The team shared that they are working to iterate quicker by building out various prefab systems and templates for level design that can be easily changed to build out larger areas and puzzles.
Jump Rogi was one of the more interesting indie games that I played and beat while at Too Many Games, but that doesn’t mean it’s not a great game. The story behind the game melds the study of speech-language pathology and gaming together to help parents and children that may be struggling with stuttering in social situations to overcome obstacles.
Without spoiling things, since the game is a short 10 level experience with some dialogue between gameplay moments, I really do think you should give it a try. If you know someone that may benefit from the work of Erik X. Raj, check out his website https://erikxraj.com/ and share the PDF with your school or college counselor or other speech-language professionals
Kung Fu Kickball
A game which has already been released, Kung Fu Kickball, may have just been the most fun I have had at a video game convention in a long time. I had a chance to sit down and play this 2v2, Smash Bros. meets Rocket League style multi-player soccer game.
The main premise of the game is getting the ball to the opposite end of the field of play by kicking, spin-kicking, evading, dodging, and tackling your opponents all while avoiding getting knocked down yourself. One either side of the multi-level fields consisted of angled inclines, platforms, and hazards along the way you need to hit the bell/gong on the other side.
I played several matches alongside other Too Many Games’ attendees for roughly an hour. The gameplay is fast and frenetic with buttons operating your kicks and dodges, and movement being controlled by the left stick. There’s 6 levels to play on and 8 characters, inspired by movie and tv tropes with kung fu inspired designs. The game does have an online multiplayer and tournament bracket set up so you and your friends can see who truly is the best at Kung Fu Kickball. I would recommend jumping on the eShop and picking this one up – https://www.nintendo.com/store/products/kungfu-kickball-switch/ – and show the dev some love.
The Newtown Mystery
The Newtown Mystery is one of those games that when you look at it you just see the charm of the hand drawn characters and instantly connect with them. In The Snow Studios is a group of friends brought together in college that have worked on a few games now and are working on their first paid game project. In The Newtown Mystery you play as five friends some of which are shape shifting monsters each with their own powers and abilities.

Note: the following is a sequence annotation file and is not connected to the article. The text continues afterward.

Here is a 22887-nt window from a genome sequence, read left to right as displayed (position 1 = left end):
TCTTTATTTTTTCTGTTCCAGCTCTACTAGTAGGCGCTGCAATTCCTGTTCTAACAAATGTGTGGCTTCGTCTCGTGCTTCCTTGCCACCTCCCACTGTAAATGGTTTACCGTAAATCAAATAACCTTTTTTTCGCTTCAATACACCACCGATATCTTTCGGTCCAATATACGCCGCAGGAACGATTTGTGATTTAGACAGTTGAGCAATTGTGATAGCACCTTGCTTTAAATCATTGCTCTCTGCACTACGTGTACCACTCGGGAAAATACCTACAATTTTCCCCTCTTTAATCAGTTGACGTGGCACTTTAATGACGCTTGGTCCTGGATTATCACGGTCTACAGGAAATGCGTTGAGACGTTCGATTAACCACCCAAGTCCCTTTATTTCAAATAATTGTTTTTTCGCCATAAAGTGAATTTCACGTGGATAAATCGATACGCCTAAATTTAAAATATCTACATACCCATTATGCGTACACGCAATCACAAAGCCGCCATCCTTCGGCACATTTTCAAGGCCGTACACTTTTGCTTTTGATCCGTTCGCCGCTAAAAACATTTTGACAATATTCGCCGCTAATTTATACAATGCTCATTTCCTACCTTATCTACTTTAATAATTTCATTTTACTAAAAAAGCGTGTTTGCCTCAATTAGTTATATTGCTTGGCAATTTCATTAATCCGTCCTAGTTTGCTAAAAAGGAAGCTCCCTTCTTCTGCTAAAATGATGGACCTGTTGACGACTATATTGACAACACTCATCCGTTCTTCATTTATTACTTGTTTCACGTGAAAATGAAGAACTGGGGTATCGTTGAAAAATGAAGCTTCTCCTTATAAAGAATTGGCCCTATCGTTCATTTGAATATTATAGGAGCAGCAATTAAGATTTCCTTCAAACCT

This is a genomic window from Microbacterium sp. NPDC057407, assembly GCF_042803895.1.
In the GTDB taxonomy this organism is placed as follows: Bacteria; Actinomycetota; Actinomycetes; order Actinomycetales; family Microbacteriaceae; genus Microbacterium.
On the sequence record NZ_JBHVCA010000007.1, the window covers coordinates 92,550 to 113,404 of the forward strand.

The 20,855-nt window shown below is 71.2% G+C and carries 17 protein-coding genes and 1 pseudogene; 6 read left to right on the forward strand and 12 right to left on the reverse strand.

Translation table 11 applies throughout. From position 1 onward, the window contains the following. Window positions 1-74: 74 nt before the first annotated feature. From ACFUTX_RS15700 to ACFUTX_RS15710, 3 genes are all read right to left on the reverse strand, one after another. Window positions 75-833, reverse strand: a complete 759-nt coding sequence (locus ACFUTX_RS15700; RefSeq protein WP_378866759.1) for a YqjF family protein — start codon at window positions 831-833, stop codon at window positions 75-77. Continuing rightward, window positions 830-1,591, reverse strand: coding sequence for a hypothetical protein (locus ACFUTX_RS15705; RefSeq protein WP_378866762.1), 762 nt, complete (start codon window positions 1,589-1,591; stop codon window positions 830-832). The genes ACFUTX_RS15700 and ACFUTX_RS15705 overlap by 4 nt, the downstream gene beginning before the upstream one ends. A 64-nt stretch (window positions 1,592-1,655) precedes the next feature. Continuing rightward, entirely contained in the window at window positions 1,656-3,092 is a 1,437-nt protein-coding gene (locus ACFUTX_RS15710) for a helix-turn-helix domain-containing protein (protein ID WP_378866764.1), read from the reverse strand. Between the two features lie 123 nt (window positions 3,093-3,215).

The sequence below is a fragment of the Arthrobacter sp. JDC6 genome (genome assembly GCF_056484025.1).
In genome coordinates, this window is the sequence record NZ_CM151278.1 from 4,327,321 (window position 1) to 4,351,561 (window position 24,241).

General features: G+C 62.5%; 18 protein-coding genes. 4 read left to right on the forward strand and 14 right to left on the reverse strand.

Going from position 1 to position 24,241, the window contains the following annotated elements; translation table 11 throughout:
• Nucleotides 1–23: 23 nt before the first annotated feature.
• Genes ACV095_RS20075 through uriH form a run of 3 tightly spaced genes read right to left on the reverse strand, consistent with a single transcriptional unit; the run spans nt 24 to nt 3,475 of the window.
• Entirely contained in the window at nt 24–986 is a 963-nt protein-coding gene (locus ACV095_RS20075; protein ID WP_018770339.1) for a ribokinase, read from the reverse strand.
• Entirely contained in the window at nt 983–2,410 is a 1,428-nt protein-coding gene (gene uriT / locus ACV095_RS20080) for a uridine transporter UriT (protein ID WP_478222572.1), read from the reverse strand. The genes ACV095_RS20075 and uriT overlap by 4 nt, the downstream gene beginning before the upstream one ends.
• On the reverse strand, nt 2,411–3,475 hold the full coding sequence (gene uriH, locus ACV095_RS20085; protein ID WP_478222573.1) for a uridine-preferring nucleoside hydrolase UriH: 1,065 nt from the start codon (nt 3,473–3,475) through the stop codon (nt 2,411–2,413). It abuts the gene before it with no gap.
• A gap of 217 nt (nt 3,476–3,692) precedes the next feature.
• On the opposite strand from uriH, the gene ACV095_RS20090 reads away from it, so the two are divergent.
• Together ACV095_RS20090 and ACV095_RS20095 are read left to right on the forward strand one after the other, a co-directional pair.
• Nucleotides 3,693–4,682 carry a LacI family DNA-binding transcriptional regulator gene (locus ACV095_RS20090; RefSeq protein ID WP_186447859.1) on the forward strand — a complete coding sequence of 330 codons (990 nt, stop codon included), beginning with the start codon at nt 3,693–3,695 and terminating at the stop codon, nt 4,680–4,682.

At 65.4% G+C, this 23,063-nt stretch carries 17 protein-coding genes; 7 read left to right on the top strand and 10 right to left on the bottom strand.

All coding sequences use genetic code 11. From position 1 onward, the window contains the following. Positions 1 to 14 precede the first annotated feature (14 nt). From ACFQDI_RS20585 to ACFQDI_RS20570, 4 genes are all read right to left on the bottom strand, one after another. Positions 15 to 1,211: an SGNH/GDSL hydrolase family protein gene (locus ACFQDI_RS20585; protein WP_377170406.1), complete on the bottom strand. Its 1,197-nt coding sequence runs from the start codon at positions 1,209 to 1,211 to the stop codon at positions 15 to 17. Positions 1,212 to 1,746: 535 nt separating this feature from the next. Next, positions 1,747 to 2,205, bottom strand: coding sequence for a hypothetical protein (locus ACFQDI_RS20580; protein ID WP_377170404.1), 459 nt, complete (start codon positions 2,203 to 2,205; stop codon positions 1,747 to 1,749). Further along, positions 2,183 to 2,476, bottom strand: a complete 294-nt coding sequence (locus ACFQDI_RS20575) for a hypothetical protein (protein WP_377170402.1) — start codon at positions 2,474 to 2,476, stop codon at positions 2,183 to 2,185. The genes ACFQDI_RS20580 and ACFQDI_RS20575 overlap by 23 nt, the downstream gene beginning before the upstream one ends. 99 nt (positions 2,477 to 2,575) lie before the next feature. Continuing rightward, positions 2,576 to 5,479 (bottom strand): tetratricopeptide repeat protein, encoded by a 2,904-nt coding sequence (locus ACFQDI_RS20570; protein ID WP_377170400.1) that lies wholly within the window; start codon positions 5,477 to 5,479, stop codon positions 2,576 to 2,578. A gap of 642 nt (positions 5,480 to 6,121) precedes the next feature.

Think the Scooby Doo group of unlikely friends and a Halloween inspired game with an overarching mystery across four to five levels and that sums up The Newtown Mystery game. I had a chance to walk around some of the hub world and a few levels during my time with the game. In one section I walked and chatted with towns folks, each character had various lines of dialogue based on which character you are currently playing as. The dialogue is rich with humor and referential material citing pop culture and nerd culture. The developers are expecting to have a Kickstarter soon and want to launch on Steam and Switch in 2023.
Squirrely Roo Rabbit!
Squirrely Roo Rabbit is a game that takes inspiration from Paper Mario/Yoshi’s Crafted World and is based on color theory. The 2.5D painterly characters and world pop into place much like a pop-up book. I saw the game two years ago at Too Many Games and there have been a lot of changes to the game code, gameplay, and visuals since 2020.
In the game you play as Squirrely Roo Rabbit a combination squirrel, kangaroo, and rabbit. There’s a small chameleon in your pouch that helps you combine fruit you find into colors that are used to solve puzzles. There will be several different colors and combinations to make and use in the game. There is an older demo available on itch.io that isn’t representative of the current game though it does give an idea of the gameplay mechanics of Squirrely Roo Rabbit. The game is currently on pace to be released in 2024 on Steam and Switch. Game designer/developer, Ashley, is hoping to release the game for around $30.
Too Many Games once again delivers a great experience for video gamers and the indie game developer community. With a larger space this year, it was great to be a part of all that was going on at the convention. If you are in the Oaks, PA area I would recommend going to Too Many Games in 2023 and beyond.